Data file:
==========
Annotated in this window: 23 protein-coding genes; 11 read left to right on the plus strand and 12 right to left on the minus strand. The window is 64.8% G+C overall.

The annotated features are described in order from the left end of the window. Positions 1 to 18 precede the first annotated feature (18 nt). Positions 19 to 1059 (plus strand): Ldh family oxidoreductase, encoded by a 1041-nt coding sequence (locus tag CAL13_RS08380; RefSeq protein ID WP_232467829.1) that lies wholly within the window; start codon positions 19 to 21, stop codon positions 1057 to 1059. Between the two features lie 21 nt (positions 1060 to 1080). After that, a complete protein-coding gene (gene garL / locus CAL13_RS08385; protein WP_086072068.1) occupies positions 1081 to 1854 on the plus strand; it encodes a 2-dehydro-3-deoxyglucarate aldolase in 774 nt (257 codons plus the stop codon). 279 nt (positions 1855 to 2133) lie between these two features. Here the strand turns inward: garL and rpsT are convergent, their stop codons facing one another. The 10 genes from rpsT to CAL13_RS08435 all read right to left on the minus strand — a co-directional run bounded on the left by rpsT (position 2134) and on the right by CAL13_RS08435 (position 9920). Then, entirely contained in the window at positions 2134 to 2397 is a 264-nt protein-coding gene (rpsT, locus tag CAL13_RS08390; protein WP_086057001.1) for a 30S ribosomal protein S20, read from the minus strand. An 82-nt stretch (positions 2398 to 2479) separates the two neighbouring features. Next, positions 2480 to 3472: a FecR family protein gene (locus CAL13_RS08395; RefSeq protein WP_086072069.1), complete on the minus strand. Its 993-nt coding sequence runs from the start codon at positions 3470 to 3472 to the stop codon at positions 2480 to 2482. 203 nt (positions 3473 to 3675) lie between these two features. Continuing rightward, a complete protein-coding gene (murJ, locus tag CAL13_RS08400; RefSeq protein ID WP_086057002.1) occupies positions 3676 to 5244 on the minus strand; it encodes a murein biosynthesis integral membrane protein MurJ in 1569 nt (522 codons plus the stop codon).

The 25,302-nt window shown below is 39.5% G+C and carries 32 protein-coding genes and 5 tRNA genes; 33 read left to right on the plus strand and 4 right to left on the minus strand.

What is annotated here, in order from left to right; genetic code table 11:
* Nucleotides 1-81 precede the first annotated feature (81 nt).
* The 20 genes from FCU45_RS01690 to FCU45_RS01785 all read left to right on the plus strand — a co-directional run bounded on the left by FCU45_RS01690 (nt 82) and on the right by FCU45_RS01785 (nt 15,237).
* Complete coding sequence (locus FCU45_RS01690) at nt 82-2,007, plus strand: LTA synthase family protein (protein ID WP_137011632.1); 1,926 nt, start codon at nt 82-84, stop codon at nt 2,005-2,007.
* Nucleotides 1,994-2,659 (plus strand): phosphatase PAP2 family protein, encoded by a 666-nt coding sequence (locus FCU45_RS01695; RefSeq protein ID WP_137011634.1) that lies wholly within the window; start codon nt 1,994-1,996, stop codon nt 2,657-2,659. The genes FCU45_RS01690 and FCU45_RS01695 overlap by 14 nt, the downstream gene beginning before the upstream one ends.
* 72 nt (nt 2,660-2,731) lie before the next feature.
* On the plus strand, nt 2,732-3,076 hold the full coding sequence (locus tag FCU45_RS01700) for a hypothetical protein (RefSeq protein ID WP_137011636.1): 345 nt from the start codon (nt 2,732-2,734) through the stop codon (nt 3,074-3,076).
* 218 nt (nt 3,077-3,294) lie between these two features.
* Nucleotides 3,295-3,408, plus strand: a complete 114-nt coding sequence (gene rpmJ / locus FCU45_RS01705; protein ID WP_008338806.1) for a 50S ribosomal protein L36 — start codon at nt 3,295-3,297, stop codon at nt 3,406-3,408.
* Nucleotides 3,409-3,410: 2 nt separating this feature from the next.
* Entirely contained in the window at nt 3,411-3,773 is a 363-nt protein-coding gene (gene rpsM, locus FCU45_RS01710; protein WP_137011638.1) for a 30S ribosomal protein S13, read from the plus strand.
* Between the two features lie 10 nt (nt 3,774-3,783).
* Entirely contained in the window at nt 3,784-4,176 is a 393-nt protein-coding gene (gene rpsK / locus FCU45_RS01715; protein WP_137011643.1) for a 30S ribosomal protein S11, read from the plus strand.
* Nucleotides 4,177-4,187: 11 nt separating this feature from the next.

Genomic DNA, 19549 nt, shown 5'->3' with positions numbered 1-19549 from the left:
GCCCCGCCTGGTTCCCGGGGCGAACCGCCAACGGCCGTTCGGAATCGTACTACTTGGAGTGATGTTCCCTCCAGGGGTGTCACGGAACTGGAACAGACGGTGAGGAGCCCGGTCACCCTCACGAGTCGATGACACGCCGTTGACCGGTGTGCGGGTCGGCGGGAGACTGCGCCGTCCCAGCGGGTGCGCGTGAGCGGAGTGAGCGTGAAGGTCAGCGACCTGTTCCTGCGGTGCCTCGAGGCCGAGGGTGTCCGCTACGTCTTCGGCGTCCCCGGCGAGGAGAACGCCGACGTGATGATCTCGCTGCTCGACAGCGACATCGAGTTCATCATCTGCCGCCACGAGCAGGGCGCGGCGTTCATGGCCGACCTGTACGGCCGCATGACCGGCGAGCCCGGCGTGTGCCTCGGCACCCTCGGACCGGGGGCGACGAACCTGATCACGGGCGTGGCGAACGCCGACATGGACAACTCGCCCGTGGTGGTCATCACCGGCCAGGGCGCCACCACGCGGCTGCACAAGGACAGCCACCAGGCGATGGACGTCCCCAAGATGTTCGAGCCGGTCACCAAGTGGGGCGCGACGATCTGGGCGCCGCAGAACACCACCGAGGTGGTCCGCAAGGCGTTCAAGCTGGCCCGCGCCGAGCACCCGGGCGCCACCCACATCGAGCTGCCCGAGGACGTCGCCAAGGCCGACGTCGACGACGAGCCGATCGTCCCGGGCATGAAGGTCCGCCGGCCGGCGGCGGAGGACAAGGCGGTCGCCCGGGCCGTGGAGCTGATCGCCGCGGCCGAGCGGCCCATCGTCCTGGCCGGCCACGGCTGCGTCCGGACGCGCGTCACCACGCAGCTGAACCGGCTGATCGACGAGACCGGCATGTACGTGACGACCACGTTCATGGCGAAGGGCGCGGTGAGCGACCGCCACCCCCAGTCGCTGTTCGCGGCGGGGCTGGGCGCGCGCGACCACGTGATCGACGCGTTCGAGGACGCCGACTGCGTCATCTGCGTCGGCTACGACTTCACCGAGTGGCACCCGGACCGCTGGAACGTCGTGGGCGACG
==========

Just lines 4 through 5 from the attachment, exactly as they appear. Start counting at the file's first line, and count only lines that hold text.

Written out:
What is annotated here, in order from left to right; genetic code table 11:
* Nucleotides 1-81 precede the first annotated feature (81 nt).